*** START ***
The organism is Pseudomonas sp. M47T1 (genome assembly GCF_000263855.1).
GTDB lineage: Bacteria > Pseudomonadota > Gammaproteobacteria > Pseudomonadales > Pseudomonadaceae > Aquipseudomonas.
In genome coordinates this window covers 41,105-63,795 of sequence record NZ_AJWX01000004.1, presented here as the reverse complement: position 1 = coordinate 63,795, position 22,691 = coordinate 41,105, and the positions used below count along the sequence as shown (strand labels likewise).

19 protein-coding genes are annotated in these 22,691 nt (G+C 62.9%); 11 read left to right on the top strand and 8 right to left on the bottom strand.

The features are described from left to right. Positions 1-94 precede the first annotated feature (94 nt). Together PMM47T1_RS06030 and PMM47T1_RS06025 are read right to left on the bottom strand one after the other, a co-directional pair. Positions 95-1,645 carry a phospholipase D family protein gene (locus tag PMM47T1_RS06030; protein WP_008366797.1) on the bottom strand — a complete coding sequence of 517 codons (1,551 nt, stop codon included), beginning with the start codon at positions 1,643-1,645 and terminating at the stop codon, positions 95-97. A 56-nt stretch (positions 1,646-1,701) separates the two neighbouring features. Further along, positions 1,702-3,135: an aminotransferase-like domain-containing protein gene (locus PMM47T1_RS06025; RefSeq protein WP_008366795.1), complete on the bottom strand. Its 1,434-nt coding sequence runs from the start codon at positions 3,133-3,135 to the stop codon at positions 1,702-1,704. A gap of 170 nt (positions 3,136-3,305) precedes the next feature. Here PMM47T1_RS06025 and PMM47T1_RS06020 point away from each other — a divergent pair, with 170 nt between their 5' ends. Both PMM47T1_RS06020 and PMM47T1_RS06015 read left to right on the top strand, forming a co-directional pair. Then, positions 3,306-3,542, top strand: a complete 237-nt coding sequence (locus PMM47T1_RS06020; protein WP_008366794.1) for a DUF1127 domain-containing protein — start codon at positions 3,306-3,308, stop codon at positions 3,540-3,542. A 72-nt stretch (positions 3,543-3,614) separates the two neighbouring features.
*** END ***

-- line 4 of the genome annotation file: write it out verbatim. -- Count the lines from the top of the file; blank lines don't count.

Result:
19 protein-coding genes are annotated in these 22,691 nt (G+C 62.9%); 11 read left to right on the top strand and 8 right to left on the bottom strand.